Das Silmaril: Tolkienian Economics Part II – Tolkien Elves Are Not Vegetarians
It has been some time since I started a look at the Economics of Middle-earth. It’s still something I intend to get around to pursuing, but it’s very much a matter of finding the right time…
Today, I thought I would tangentially revisit the issue by looking at a certain aspect of Elvish dietary habits (with the subsidiary economic issue of where, exactly, the food in question comes from. We may scratch our heads about the food supplies of Angband, but the Elves at least are accounted for when it comes to protein intake). More specifically, I thought I would put to bed the all-too common notion that Tolkien’s Elves are vegetarian.
No, the Elves eat meat. Which they obtain via hunting. There is no evidence of an Elvish meat industry as such – nor do they appear to import (salted) meat products – but they most certainly do hunt, with the game ending up on the dinner table. This holds true for both High Elves and Wood Elves, with one notable cultural exception.
Peter Jackson has, alas, created quite the wrong impression about the Quendi…
You see, Jackson’s Elves – tending to be blond – are highly ethereal creatures. Nature-loving, refined, and, based off An Unexpected Journey, vegetarian. Or maybe even vegan. The dinner they serve up to the Dwarves at Rivendell is noticeably devoid of meat. And as fun as it is to imagine the Elves of Rivendell mischievously hiding meat dishes from the Dwarves, the implication of the scene is pretty clear. Dwarves are slobby, uncultured meat-eaters, whereas Elves are snobby, cultured, vegetarians. Jackson’s Elves are Spiritually Closer To Nature.
Nothing wrong with this as an adaptation choice, of course. It’s just that, combined with modern fantasy stereotypes about Elves in general, you end up with people thinking that Tolkien’s original Elves are also vegetarian. The evidence suggests otherwise.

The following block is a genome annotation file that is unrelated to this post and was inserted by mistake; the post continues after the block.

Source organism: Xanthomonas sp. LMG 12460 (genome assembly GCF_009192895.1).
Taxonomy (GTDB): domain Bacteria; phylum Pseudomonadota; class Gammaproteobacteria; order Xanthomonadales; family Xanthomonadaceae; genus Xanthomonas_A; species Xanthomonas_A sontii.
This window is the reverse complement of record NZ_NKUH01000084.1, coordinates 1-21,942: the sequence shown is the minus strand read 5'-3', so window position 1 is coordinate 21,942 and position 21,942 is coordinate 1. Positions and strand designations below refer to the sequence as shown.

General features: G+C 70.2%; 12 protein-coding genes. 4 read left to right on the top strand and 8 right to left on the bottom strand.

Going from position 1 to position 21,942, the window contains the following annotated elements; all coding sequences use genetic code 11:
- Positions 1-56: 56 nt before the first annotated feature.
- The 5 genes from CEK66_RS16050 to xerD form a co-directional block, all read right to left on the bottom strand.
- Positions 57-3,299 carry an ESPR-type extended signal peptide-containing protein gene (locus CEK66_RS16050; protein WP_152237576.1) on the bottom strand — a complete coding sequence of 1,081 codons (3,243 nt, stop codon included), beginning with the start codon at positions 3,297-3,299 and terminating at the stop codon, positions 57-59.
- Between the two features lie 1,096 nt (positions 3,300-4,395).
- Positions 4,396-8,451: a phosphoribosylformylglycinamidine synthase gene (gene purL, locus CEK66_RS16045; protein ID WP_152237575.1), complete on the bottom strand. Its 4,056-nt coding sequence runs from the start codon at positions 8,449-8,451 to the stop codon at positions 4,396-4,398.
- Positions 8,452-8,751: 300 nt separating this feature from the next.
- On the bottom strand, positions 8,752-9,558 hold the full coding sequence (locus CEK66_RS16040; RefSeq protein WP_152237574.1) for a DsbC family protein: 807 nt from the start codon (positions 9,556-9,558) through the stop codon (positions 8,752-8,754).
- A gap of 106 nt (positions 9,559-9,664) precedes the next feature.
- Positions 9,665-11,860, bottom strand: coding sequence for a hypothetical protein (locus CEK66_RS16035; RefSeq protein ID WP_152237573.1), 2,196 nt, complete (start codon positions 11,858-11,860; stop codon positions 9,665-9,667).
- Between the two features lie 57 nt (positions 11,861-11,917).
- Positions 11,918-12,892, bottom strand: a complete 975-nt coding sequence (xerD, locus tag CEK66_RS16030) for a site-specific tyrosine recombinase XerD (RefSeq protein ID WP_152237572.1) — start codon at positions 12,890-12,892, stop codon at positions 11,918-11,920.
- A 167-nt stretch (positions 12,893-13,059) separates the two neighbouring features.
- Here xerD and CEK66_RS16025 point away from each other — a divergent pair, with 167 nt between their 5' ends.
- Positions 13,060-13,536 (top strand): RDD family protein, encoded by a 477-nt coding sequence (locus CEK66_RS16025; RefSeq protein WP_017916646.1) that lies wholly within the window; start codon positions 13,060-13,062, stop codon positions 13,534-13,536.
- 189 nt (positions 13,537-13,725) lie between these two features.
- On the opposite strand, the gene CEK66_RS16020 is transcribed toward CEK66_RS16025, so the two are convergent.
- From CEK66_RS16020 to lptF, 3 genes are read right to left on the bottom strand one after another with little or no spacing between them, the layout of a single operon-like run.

The Hobbit, of which I have just finished my first re-read since the Jackson adaptation came out (yes, it has been some time), is Ground Zero for omnivorous Elves:
The smell of the roast meats was so enchanting…
Bilbo and the hungry Dwarves have been lured off the path by Thranduil’s Woodland feasting. Aforementioned feast explicitly features meat.
There in the king’s dungeon poor Thorin lay; and after he had got over his thankfulness for bread and meat and water, he began to wonder what had become of his unfortunate friends.
The Woodland Elves of Mirkwood provide meat for a prisoner. This is unlikely to have been simply sitting in storage, waiting for guests. Again, the implication is pretty clear.
(I do think it interesting that Thorin is not provided with apples. He’s a prisoner, so he’s not getting wine, but an apple would make sense… until you realise that apples are imported products in the Woodland Realm. Maybe domestically-hunted meat leftovers are simply more convenient prison-food than imported barrel-apples?)
In fact, based off The Hobbit, it appears that hunting is a major cultural (and economic) activity for the Elves of Mirkwood:
They dwelt most often by the edges of the woods, from which they could escape at times to hunt
In fact the subjects of the king mostly lived and hunted in the open woods
Companies of the Wood-elves, sometimes with the king at their head, would from time to time ride out to hunt
These Elves don’t do agriculture, so far as we know. They literally live off the produce of the forest – of which meat is a staple – and trade for items they do not produce locally (apples, wine, and butter). It is never made clear how Thranduil’s folk actually pay for these imports, though with The Hobbit referencing tolls, maybe the Elves collect taxes from human merchants trading up and down the River Running? Combine that with possible exports of animal skins, furs, timber, and salted venison, and one potentially sees how the Elves pay their way. If I were feeling snarky, I’d also suggest that a fair amount of outright thievery takes place too.
(Seriously. Re-reading The Hobbit makes it very clear that Thorin’s point is actually pretty reasonable. Bard has a decent case for arguing that Lake Town needs humanitarian aid, but his request is not helped by sending an army to Erebor. The Elvenking has no claim to the treasure at all, and Thorin is totally justified in telling him to bugger off. Bilbo’s Love Affair with the Elves (Quendiphilia?) turns him into an unreliable narrator. But I digress).